Skilljar Course Catalog Structure

Use a sitemap to help visualize your catalog structure to determine if there are any things you could change over time.

Pro tip:
Make a list of all the different pieces of content you have currently running on your Customer Education platform and share it with different team members. Ask them how they would bucket or structure certain areas, then come together to discuss ideas. You can repeat this process as needed as your programs change and grow over time.

4. Estimated Duration on Course Tiles

Sometimes your learners will want to know how long a lesson will take before they commit to it. So by placing the estimated time to complete the course at the bottom of the tile, they can choose to take it when they know they have the time. This can also help to improve course completion rates. If they register for a course without knowing how long it will take, they may abandon when they realize they don’t currently have enough time to complete it.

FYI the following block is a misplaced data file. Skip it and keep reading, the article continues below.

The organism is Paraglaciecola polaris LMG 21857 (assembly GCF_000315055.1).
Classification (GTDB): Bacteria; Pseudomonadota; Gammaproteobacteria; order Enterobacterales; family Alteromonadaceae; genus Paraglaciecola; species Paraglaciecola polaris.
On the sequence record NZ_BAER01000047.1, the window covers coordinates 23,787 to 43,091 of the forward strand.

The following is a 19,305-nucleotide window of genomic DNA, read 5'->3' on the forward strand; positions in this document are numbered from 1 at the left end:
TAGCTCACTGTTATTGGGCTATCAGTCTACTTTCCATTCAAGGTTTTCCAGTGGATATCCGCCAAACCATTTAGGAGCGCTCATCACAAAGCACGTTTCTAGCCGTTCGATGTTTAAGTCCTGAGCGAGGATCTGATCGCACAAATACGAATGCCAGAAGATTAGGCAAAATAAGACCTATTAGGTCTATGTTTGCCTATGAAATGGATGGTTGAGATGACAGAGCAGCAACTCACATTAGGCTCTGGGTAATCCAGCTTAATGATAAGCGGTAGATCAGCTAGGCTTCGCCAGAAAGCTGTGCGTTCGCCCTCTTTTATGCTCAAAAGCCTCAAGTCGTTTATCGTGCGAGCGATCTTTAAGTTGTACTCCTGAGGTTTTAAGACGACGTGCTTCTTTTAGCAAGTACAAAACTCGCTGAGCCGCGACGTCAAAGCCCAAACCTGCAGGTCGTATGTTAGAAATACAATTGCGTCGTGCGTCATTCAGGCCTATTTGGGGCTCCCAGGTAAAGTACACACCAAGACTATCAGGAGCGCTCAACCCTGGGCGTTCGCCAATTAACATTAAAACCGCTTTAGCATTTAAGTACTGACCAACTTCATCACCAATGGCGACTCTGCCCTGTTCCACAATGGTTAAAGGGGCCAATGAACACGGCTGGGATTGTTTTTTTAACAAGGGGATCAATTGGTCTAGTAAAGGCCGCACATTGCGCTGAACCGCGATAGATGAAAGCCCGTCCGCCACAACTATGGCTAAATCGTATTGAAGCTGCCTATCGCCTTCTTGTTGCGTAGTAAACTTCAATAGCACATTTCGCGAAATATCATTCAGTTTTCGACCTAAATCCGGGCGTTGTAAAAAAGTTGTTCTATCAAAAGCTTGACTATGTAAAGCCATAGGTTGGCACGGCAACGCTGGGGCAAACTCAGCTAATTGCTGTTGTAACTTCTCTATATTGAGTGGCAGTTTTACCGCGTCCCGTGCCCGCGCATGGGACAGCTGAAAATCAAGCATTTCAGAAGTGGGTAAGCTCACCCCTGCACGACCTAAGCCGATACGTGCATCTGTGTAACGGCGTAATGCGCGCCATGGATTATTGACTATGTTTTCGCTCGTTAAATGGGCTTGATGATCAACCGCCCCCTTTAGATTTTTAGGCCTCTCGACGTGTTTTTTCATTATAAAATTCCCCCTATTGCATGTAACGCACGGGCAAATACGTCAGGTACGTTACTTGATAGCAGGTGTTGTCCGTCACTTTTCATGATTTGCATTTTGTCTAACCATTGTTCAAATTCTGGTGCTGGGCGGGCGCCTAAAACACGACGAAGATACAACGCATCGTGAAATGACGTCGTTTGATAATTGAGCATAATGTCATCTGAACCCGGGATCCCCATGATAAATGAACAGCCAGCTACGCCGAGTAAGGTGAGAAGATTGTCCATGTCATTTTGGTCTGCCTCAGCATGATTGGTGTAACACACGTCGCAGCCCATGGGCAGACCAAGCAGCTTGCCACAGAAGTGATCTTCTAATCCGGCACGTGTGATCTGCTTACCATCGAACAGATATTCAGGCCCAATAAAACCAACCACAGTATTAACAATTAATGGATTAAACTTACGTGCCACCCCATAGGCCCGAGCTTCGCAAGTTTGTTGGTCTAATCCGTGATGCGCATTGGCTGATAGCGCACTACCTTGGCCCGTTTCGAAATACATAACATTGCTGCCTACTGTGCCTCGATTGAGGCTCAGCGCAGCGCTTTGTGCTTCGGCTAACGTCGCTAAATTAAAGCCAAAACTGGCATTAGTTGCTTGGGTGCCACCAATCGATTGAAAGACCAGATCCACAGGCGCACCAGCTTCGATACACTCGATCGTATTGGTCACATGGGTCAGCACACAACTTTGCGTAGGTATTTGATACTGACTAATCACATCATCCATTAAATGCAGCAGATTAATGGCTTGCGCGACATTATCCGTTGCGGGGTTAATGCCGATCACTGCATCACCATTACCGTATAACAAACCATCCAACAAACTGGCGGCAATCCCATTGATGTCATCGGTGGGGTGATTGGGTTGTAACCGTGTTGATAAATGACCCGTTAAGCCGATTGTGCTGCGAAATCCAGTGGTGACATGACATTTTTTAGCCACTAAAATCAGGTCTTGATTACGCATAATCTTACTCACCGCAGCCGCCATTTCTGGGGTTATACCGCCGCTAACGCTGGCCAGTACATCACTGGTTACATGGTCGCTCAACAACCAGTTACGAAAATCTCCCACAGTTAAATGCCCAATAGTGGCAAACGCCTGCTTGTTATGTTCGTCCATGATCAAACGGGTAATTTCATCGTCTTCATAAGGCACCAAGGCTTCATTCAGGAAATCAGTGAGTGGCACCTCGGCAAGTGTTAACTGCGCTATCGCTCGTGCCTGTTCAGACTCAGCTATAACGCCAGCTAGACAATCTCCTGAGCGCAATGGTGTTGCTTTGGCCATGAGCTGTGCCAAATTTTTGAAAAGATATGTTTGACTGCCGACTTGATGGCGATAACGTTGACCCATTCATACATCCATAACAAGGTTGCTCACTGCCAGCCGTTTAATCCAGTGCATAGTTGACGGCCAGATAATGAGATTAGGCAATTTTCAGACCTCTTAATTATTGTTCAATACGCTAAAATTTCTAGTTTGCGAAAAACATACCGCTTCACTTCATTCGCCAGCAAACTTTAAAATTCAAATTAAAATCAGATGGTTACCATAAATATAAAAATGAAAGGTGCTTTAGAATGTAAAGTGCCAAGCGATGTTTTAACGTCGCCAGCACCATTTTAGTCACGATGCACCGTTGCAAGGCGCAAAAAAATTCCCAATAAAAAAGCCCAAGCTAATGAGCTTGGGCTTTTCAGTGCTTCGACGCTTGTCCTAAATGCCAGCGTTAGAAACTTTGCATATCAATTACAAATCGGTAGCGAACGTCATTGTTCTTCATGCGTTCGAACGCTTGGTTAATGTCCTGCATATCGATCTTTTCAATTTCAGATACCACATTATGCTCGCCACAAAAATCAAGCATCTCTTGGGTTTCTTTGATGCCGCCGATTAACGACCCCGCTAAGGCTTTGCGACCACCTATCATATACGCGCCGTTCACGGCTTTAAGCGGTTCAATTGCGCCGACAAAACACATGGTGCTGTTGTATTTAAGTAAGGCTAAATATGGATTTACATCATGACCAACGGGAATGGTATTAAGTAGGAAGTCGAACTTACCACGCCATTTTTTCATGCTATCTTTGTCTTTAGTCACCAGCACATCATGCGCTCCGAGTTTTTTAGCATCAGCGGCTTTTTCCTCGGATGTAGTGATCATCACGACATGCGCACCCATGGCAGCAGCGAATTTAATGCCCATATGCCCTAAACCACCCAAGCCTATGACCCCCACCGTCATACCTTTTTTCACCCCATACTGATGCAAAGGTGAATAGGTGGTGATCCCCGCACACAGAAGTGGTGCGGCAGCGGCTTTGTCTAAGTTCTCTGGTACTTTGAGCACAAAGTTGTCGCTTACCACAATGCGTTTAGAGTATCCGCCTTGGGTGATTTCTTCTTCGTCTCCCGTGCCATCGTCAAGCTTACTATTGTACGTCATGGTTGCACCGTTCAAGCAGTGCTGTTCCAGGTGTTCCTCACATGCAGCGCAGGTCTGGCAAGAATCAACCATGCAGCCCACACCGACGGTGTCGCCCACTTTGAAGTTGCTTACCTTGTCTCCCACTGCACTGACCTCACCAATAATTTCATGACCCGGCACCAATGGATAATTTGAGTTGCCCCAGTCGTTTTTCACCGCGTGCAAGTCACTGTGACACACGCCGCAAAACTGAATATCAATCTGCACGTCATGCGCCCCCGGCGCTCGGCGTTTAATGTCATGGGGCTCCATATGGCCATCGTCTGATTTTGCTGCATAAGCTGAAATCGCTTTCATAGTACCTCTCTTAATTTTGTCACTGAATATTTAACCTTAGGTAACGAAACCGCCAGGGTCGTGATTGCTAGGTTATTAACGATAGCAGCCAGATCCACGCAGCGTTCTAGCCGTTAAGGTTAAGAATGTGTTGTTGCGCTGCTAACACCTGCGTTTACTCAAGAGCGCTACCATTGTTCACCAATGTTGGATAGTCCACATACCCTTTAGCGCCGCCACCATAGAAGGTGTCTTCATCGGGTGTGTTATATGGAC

Skilljar Course Tile

Learners can easily see that the duration of this onboarding course in Skilljar Academy is 18 minutes.

Pro Tip:
In Skilljar, you can add a course duration using our Text Override string in Course Settings. You can also use this feature to add any text you want, not just course duration. So in addition to providing tags to describe the course, you can add a short snippet using the same functionality if you choose not to put a course duration there.

5. Course Details Page

This is a valuable best practice I encourage learning professionals to take advantage of. Customize each course description with some sort of welcome message including a course summary, who the course is for, how long it should take to complete, and the learning objectives or key topics covered. You may also want to include links to downloadable assets that may be needed such as handouts or worksheets.